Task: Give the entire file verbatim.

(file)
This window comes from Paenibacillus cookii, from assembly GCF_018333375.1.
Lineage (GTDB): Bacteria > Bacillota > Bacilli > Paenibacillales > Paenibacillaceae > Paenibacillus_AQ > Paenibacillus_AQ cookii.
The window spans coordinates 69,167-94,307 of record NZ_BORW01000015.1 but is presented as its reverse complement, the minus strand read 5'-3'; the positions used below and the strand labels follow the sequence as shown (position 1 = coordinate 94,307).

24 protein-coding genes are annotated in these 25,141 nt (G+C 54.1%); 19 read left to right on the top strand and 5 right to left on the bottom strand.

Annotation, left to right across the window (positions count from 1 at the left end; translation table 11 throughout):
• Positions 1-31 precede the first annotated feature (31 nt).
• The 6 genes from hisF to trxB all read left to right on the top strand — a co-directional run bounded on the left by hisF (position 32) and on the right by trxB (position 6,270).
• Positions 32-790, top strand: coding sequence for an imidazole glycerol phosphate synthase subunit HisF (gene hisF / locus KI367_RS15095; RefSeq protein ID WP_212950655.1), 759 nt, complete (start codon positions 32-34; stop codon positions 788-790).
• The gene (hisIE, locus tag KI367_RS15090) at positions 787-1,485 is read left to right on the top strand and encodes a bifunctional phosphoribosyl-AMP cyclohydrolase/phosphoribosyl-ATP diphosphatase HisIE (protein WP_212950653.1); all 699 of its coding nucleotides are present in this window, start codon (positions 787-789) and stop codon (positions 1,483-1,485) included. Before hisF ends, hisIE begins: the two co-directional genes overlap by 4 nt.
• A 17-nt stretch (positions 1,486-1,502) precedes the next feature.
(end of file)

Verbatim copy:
This window comes from Paenibacillus cookii, from assembly GCF_018333375.1.
Lineage (GTDB): Bacteria > Bacillota > Bacilli > Paenibacillales > Paenibacillaceae > Paenibacillus_AQ > Paenibacillus_AQ cookii.
The window spans coordinates 69,167-94,307 of record NZ_BORW01000015.1 but is presented as its reverse complement, the minus strand read 5'-3'; the positions used below and the strand labels follow the sequence as shown (position 1 = coordinate 94,307).

24 protein-coding genes are annotated in these 25,141 nt (G+C 54.1%); 19 read left to right on the top strand and 5 right to left on the bottom strand.

Annotation, left to right across the window (positions count from 1 at the left end; translation table 11 throughout):
• Positions 1-31 precede the first annotated feature (31 nt).
• The 6 genes from hisF to trxB all read left to right on the top strand — a co-directional run bounded on the left by hisF (position 32) and on the right by trxB (position 6,270).
• Positions 32-790, top strand: coding sequence for an imidazole glycerol phosphate synthase subunit HisF (gene hisF / locus KI367_RS15095; RefSeq protein ID WP_212950655.1), 759 nt, complete (start codon positions 32-34; stop codon positions 788-790).
• The gene (hisIE, locus tag KI367_RS15090) at positions 787-1,485 is read left to right on the top strand and encodes a bifunctional phosphoribosyl-AMP cyclohydrolase/phosphoribosyl-ATP diphosphatase HisIE (protein WP_212950653.1); all 699 of its coding nucleotides are present in this window, start codon (positions 787-789) and stop codon (positions 1,483-1,485) included. Before hisF ends, hisIE begins: the two co-directional genes overlap by 4 nt.
• A 17-nt stretch (positions 1,486-1,502) precedes the next feature.